MASS shootings are guaranteed to command international attention. After 17 people were killed at a high school in Parkland, Florida on February 14th, American politicians and media outlets have resumed the age-old debate about how to prevent such massacres. Unusually for a Republican president, Donald Trump says he wants to make background checks for buying firearms more stringent, a policy that polls show is overwhelmingly popular. Mr Trump’s other suggestion, however, is far more controversial: arming teachers with concealed weapons.

The bloodshed in the town of Parkland brought the total death toll from mass shootings—defined as those claiming five or more victims, including the perpetrator—to 446 since 2014, according to records kept by the Gun Violence Archive, a nonprofit research organisation. That total inched up further to 451 when a man in Detroit shot four people, including the mother of his child, and then committed suicide on February 26th—a crime that would make headline news in any other Western country, but in the United States registers as little more than background noise. Yet even that horrific body count only constitutes 1% of the total number of gun homicides committed in America during that time period, and about 0.3% of all deaths by firearm (including suicides). The bulk of the country’s shooting epidemic occurs via a steady stream of individual murders, most of which generate little attention.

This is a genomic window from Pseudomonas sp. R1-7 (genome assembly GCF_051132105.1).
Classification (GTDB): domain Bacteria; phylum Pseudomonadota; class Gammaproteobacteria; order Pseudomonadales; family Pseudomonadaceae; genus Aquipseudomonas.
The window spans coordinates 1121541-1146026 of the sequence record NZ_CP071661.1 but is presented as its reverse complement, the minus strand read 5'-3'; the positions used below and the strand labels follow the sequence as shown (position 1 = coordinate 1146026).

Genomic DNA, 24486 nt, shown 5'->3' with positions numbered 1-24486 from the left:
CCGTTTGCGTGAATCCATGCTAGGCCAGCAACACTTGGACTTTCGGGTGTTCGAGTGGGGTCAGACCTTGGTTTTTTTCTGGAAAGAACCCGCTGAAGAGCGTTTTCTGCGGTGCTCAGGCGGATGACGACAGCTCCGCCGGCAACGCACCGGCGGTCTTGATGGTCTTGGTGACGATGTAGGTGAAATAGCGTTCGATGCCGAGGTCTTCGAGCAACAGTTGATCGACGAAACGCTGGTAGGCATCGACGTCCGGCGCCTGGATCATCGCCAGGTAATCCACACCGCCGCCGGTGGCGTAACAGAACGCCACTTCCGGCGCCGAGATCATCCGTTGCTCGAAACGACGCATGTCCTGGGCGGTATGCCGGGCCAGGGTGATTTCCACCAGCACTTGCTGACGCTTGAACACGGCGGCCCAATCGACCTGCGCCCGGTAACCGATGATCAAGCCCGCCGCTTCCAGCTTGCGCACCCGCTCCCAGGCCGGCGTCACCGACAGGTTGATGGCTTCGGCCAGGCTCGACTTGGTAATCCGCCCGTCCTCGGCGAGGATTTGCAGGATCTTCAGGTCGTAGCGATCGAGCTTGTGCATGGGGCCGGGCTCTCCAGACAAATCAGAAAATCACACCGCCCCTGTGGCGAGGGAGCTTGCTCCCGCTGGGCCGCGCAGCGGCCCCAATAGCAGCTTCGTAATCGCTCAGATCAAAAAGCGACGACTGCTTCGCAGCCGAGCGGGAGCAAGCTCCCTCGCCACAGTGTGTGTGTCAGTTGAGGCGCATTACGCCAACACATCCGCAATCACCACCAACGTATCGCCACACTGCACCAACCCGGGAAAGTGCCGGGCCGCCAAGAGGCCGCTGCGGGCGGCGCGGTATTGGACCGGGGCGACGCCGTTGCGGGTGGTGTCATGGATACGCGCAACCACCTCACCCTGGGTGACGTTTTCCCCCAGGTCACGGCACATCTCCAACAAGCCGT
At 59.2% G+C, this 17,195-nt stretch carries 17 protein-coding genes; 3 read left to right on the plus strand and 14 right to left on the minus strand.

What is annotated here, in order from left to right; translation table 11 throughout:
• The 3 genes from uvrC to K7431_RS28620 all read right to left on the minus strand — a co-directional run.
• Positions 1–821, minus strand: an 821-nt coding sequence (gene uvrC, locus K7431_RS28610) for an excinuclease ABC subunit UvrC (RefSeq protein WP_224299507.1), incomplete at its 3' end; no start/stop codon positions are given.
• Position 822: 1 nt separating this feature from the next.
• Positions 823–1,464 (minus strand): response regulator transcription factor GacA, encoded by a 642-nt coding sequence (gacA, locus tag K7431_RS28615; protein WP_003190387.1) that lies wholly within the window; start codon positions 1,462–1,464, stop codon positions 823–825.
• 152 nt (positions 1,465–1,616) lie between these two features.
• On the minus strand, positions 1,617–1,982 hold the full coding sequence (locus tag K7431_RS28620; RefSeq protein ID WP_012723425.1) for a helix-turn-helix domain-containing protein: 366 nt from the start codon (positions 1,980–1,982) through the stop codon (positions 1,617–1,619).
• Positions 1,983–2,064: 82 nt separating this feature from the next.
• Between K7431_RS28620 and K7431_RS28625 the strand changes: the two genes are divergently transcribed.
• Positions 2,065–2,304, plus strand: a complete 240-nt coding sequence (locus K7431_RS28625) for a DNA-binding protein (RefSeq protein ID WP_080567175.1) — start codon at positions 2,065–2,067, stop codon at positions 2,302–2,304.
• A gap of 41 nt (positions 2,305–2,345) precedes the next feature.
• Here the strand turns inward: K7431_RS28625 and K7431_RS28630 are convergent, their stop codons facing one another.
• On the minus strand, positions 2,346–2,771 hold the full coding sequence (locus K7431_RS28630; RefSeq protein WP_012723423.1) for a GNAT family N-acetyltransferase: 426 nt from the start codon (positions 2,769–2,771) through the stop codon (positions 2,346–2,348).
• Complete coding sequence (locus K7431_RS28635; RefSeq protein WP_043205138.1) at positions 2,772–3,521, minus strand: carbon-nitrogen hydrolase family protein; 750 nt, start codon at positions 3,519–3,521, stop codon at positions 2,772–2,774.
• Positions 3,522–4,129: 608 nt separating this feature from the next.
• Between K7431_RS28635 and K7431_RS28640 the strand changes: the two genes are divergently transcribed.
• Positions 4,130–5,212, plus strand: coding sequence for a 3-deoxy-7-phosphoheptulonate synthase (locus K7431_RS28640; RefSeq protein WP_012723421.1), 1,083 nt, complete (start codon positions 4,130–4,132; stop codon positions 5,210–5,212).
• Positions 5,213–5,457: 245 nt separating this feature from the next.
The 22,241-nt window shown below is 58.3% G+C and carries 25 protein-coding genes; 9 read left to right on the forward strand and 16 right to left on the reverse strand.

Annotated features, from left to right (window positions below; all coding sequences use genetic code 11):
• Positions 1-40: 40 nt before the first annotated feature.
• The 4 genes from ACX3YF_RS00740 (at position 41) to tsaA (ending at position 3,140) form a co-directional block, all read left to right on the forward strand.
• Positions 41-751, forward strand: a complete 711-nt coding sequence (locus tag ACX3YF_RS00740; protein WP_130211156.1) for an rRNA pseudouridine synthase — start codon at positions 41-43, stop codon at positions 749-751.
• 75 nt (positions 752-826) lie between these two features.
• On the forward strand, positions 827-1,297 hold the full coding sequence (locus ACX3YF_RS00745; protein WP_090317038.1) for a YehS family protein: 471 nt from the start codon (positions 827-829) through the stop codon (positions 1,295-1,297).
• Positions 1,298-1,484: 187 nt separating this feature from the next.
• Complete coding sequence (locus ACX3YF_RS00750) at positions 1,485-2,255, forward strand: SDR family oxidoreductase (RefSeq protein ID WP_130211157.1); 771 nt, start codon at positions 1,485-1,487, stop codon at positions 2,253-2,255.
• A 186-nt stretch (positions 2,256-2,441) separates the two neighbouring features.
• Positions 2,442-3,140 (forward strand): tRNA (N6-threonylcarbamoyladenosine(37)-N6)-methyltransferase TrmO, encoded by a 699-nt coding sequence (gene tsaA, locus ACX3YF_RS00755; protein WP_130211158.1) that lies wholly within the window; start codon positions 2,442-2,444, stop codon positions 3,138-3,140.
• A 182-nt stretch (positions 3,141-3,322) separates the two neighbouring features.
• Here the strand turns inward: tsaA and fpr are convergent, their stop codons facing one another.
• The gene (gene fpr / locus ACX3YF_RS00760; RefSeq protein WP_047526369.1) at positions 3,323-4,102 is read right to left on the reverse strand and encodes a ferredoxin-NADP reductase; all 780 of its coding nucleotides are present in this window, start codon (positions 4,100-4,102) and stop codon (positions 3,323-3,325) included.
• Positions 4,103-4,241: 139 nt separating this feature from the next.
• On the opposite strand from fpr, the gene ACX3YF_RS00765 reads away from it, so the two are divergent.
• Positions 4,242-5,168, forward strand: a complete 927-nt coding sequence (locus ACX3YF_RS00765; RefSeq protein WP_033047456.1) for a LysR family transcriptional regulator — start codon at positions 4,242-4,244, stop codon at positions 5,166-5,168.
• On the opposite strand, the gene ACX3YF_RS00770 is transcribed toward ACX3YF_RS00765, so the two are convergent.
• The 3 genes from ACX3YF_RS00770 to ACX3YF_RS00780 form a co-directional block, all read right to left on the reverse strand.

Recent trends in America’s broad murder rate are mildly encouraging. After an alarming 20% nationwide increase from 2014 to 2016, the tally in 50 big cities fell by 2.5% last year. Although the FBI does not release national data until October, an extrapolation of trends from previous years suggests that the figure for the United States as a whole is likely to have fallen by 6% in 2017.

Sources: FBI; NACJD; cities' police depts; The Economist

Even if the 2016 figure represents a peak, however, America’s murder rate still dwarfs that of other rich countries. If policymakers are serious about preventing gun homicides, they will need to confront the evidence: the best predictor of deaths by firearm is the prevalence of firearms. According to a 2013 paper by Michael Siegel of Boston University and others published in the American Journal of Public Health, after controlling for other factors, a one-percentage-point rise in a state’s level of gun ownership between 1981 and 2010 was associated with the murder rate from guns increasing by 0.9%.